Dark cravings

Artisan chocolate shops offer tastings, classes and more

You might think three artisan chocolate shops in downtown Palo Alto is at least one too many. Think again. Alegio Chocolaté, the Chocolate Garage and Timothy Adams Chocolates offer a wide variety of products and experiences.

In other good news for chocolate lovers, scientists recently boosted the belief that dark chocolate may be a health food. They found that memory skills among older individuals were 25 percent higher for those who drank a mixture high in cocoa flavanols, which have antioxidant qualities.

The happy finding comes just in time for the holiday shopping season. Here is a primer on where to go based on the kind of chocolate available, the ambiance and the price.

For the most cinematic, biodynamic, plantation-to-bar storyline, go to Alegio Chocolaté on Bryant Street. This is the second Alegio shop. Panos Panagos, from the broadcasting world, and Robbin Everson, from high tech, started this business in Berkeley.

They get their chocolate from Claudio Corallo, who moved his family from Tuscany to São Tomé and Príncipe, an island nation off the coast of West Africa that is one of the poorest countries in the world. A tropical agronomist, Corallo previously ran a coffee plantation in Zaire, now known as the Democratic Republic of Congo. He left Zaire in the grim 1990s, and bought an abandoned plantation in the island rainforest. Today he has several hundred employees there, sustainably tending the heirloom cacao trees (descended from seeds brought from Brazil in 1819) and producing some of the purest chocolate in the world.

News outlets from National Geographic to the BBC have featured Corallo.

Alegio is a shrine to Corallo, with photos and stories, but also a tasting experience for up to 28 people. They've had team-building and family events nestled around a marble tabletop in the warmly painted Palo Alto store.

The chocolate comes in a few varieties, but only cane sugar is added. It can be bought in bars and boxes. For the holidays, Alegio will also feature chocolate truffles. Prices for the bars start at $12.50. The truffles will be $34.50 for nine, $49.50 for 18.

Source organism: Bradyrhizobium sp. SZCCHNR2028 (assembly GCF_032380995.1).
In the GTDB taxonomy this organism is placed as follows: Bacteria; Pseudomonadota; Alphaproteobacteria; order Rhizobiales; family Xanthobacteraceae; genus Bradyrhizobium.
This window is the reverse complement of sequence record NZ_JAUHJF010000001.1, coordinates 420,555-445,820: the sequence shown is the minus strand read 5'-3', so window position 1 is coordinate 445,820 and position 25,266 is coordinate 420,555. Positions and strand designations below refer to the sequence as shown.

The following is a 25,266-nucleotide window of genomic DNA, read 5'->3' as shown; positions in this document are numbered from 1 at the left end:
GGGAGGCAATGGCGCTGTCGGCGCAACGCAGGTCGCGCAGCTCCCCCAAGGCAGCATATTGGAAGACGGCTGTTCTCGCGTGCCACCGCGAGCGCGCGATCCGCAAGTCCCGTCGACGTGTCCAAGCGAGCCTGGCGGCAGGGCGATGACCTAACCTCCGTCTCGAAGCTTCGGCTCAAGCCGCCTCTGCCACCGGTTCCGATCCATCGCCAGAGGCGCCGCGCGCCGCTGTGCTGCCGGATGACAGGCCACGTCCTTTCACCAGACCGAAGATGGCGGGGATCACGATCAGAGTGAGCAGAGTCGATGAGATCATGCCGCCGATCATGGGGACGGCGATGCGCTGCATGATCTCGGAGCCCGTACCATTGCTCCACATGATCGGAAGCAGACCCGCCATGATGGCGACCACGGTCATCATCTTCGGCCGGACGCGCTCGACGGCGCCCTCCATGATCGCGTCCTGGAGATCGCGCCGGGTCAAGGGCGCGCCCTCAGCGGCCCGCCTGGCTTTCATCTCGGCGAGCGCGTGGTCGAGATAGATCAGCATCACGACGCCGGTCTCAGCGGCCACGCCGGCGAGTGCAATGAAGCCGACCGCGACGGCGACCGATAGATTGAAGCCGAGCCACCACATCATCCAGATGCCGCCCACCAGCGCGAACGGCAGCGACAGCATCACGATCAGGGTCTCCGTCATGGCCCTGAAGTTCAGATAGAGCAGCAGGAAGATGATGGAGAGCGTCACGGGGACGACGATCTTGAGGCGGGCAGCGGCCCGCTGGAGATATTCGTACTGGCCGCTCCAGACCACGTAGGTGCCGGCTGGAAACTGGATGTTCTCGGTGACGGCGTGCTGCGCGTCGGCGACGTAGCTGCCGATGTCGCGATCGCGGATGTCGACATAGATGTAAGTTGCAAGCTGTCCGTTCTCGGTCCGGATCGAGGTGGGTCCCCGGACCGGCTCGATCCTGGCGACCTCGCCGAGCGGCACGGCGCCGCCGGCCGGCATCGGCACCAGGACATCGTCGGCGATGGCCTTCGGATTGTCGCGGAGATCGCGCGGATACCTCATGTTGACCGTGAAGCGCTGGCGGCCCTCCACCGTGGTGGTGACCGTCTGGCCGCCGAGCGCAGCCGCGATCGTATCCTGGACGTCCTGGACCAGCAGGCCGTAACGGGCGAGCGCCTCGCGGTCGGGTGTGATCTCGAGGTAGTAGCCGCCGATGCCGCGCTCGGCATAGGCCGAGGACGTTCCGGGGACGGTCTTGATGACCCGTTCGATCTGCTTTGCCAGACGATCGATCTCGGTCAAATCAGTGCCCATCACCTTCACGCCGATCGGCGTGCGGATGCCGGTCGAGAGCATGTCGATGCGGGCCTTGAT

Tasting notes: This is like tasting wine. First you notice the aroma. Let the chocolate melt on your tongue, and it gives off different flavors, from savory to nutty. It is never bitter, waxy nor too sweet.

Alegio Chocolaté

522 Bryant St., Palo Alto


Hours: Tuesday-Saturday, noon-8 p.m.


The Chocolate Garage is a convivial, closet-size tasting room with couches and a coffee table. Out front are picnic tables provided by the neighboring nonprofit collective, UnaMesa. It is open only Wednesday evenings and Saturday mornings.

Sunita de Tourreil credits her parents with instilling a need to know where food comes from, and how much the farmer gets paid. She grew up near Montreal, though her father is from Switzerland and her mother is from India. She has a master's degree in molecular biology and human genetics.

The Chocolate Garage stocks more than 175 chocolate bars from artisan makers all over the world. The brands include Askinosie, Åkesson, Bar au Chocolat, Bonnat, Dandelion, Dick Taylor, Domori, Francois Pralus, Fresco, Fruition, Grenada, Madre, Momotombo, Pacari, Patric and Rogue.

Besides offering the widest selection, the Chocolate Garage's distinguishing feature is the Future Chocolate account. Buying into this fund gets you a discount and invitations to new-release parties.

Tasting notes: On a recent Saturday, the free tasting included three flavored chocolate bars. One featured fleur de sel, one licorice and one coffee. A wall-mounted world map showed where each originated. I bought a 2-ounce bar of Dandelion's Ambanja, Madagascar 2013 Harvest for $11. It starts out tasting a little lemony, then mellows into very slight nuttiness. Dandelion (origin: San Francisco) sells it for $8.

The Chocolate Garage

654 Gilman St., Palo Alto


Hours: Wednesdays, 5-9 p.m.; Saturdays, 8 a.m.-1 p.m.


Taking the place of Monique's Chocolates on Bryant Street, forming a chocolate power center with Alegio, is Timothy Adams Chocolates. Don't try scoring a freebie by saying you're a friend of Timothy Adams. The name is a mashup of co-owners Timothy Woods and Adams Holland, who live in Sausalito and had been selling their homemade chocolate at farmers markets.

An interior designer, Holland remade the shop in bright sky-blue, pink and white. Jewel-toned candy boxes line the walls like Pop art. There are tables for two, and tables for six.

Timothy Adams offers classes in hands-on chocolate making as well as tasting parties.

All truffles ($2.25 each) are made by hand every day. Each looks a little different. There are about 20 varieties at any one time. Some are seasonal, such as the fall-flavored poached quince and apple, covered in dark chocolate and dusted with pistachio. Milk chocolate crème fraîche is a perennial favorite, as is salted caramel. Not to mention mint.

Timothy Adams also has dairy-free and gluten-free chocolate candies called mendicants, and will stock candy bars for the holidays.

Befitting its seating arrangements, Timothy Adams also serves coffee and tea. Rusty's Hawaiian coffee comes in medium roast ($3.50) and dark roast ($4.50). The decaf ($3.50) comes from Chromatic Coffee. Tea Forte supplies Earl Grey, chamomile citron and two other teas ($2.50).

Have-it-your-way hot chocolate is a special treat, with five choices in the milk department, six varieties of Guittard chocolate, and marshmallows made in-house.

Tasting notes: My in-house hot chocolate fanatic fell into a swoon over his sipping chocolate ($4.50). He chose 2 percent milk and the Coucher du Soleil chocolate. I also recommend the crème fraîche truffle.

Timothy Adams Chocolates

539 Bryant St. , Palo Alto


Hours: Monday-Wednesday, 10 a.m.-6 p.m.; Thursday-Saturday, 10 a.m.-10 p.m.


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